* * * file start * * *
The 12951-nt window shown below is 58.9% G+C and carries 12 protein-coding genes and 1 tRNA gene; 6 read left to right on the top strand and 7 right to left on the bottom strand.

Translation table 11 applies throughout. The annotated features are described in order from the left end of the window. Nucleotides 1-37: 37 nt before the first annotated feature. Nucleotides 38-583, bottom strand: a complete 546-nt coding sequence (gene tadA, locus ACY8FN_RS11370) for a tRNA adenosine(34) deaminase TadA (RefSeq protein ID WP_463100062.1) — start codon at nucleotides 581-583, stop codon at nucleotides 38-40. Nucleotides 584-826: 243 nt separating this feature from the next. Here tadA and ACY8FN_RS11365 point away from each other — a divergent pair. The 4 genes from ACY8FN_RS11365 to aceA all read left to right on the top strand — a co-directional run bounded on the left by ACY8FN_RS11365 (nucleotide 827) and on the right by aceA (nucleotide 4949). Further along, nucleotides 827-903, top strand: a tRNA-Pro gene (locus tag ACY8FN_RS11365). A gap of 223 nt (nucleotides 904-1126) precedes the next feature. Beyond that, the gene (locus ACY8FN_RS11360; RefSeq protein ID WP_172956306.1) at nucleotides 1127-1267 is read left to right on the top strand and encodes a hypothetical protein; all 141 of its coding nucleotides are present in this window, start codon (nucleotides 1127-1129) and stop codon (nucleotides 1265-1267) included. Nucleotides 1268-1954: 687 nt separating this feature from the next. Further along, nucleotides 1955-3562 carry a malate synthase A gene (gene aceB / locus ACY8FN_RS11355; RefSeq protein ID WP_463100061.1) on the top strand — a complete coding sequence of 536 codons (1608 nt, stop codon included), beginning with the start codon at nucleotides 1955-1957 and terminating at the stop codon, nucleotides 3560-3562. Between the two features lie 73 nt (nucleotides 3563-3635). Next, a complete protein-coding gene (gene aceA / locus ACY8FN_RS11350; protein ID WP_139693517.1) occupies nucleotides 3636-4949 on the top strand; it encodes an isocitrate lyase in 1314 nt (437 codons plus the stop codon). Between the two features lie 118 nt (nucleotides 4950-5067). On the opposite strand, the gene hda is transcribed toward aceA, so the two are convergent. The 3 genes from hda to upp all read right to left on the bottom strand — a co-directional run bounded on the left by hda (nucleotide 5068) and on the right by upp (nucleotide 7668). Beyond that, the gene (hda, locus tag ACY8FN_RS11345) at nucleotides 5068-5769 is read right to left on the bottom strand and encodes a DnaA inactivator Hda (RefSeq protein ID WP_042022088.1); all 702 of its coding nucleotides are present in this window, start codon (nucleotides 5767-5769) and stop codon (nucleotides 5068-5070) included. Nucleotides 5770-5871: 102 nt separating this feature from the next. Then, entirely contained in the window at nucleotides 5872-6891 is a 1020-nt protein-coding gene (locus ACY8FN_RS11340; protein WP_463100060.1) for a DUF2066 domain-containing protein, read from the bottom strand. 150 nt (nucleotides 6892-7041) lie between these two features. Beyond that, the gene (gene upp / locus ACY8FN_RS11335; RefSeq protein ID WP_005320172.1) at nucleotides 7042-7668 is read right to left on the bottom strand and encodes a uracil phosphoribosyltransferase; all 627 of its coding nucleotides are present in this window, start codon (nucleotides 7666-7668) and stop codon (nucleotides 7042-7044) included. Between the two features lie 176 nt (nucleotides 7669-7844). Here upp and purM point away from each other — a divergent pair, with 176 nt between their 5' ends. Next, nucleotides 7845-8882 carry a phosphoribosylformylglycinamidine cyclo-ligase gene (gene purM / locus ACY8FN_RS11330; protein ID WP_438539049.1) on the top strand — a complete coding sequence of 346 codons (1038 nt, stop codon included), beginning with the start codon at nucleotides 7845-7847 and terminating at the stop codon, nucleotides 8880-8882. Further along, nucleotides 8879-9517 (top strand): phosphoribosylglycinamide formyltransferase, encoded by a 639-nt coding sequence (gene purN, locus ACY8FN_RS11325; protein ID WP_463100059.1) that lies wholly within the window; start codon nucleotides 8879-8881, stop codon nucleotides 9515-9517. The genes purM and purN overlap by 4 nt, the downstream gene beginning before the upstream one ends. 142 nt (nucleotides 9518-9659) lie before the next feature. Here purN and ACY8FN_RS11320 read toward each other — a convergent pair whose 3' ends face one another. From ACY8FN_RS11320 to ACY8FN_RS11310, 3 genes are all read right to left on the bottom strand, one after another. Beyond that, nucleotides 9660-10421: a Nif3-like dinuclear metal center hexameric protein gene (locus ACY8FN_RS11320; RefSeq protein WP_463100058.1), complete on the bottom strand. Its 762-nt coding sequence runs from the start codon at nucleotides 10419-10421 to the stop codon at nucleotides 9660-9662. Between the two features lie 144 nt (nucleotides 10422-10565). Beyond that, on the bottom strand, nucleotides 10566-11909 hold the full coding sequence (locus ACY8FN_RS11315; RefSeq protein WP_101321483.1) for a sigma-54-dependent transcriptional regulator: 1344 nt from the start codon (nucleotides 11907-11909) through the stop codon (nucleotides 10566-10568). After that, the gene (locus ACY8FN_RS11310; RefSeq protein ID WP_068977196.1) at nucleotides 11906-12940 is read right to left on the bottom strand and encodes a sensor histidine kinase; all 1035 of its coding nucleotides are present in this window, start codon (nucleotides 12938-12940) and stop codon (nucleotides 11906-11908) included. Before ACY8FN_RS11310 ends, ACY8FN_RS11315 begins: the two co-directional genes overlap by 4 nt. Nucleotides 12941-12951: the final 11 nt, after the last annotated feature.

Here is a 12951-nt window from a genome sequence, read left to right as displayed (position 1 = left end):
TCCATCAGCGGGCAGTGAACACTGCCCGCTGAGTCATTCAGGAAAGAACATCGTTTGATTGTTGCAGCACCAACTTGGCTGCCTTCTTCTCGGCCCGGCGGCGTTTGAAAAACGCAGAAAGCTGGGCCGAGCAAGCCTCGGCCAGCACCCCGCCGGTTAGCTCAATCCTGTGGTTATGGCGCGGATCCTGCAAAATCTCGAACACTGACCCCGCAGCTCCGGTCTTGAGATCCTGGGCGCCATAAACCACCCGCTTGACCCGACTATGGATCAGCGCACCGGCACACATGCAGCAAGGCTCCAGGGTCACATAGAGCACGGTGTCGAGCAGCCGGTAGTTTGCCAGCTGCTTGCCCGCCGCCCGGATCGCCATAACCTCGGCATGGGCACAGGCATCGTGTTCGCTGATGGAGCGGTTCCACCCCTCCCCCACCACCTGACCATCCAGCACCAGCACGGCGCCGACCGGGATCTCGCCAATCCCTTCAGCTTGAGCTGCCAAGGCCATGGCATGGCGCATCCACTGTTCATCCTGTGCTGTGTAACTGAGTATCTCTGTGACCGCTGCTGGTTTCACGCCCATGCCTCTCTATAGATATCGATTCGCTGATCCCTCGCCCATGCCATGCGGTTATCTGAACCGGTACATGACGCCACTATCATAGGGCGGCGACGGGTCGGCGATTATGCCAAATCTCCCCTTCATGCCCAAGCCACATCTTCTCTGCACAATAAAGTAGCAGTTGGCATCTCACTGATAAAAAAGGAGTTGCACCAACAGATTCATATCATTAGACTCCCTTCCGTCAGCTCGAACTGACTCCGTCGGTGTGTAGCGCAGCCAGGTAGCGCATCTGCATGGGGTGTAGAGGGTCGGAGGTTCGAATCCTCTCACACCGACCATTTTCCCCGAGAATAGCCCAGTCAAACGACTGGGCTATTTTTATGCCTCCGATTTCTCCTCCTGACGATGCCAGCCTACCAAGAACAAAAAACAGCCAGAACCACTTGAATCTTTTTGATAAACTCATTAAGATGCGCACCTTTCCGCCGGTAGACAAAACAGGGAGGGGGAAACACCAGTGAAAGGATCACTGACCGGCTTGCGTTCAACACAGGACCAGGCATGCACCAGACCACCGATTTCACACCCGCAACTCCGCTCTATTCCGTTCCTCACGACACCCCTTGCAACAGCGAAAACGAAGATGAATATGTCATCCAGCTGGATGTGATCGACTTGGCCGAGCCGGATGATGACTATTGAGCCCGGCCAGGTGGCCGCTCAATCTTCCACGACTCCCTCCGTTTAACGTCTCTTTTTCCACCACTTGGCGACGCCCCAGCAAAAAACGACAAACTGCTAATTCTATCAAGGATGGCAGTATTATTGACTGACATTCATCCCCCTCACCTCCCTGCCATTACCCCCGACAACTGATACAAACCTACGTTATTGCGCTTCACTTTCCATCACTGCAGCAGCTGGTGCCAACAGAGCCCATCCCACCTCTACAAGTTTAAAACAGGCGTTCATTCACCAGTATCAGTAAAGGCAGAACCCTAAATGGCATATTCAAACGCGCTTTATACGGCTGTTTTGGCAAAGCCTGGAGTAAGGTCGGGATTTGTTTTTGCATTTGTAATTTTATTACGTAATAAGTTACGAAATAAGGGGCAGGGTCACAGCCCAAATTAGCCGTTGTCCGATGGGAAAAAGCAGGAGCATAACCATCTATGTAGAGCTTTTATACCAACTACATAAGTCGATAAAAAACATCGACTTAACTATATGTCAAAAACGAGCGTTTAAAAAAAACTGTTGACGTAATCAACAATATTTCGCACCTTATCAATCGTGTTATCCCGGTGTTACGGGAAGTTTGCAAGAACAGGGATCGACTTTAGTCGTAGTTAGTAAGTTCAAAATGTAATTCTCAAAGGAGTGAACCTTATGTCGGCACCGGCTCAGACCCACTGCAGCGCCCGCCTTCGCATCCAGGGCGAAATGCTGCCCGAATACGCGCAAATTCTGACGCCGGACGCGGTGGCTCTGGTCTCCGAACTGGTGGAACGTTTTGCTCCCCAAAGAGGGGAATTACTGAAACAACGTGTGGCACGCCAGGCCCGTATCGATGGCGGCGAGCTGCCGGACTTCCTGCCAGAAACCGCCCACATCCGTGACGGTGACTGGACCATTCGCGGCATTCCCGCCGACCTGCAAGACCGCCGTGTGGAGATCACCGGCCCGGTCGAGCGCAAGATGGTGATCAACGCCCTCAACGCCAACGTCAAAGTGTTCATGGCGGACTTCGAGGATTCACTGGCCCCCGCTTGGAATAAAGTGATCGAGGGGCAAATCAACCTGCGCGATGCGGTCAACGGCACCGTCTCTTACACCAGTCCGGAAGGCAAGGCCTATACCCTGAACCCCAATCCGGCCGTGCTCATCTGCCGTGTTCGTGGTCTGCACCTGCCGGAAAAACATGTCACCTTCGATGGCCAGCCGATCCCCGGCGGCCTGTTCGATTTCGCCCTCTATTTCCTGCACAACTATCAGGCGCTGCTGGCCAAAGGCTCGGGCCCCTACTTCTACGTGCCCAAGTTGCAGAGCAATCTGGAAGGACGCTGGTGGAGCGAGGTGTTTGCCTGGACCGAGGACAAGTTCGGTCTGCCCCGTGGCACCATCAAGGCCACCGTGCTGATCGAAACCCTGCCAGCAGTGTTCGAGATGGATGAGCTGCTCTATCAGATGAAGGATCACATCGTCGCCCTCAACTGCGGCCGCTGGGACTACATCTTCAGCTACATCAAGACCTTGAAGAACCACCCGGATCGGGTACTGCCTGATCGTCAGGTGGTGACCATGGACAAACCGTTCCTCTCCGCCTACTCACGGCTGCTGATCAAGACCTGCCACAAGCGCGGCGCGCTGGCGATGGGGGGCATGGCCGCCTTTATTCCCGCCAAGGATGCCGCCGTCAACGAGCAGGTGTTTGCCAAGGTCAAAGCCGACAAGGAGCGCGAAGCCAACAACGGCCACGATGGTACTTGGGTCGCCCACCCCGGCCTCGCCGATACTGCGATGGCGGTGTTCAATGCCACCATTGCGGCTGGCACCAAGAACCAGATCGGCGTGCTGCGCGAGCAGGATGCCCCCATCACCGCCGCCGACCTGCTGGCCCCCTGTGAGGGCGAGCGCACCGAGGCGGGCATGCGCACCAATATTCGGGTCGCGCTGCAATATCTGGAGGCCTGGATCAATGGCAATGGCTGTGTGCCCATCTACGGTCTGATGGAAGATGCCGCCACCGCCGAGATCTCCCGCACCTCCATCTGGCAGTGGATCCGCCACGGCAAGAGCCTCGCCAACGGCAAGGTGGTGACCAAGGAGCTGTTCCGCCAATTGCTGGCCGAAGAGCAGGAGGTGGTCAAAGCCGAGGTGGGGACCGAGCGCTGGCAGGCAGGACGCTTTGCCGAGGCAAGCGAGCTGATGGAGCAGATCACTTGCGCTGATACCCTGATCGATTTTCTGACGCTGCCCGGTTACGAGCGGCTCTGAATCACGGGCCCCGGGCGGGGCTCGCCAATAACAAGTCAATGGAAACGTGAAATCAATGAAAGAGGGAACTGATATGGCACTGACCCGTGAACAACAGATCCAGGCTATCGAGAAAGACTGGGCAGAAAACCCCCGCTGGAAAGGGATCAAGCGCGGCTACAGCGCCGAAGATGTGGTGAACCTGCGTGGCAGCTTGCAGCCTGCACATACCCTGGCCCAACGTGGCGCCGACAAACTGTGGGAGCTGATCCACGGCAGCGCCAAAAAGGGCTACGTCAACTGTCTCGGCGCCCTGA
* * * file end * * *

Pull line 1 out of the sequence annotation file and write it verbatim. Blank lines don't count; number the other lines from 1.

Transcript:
The 12951-nt window shown below is 58.9% G+C and carries 12 protein-coding genes and 1 tRNA gene; 6 read left to right on the top strand and 7 right to left on the bottom strand.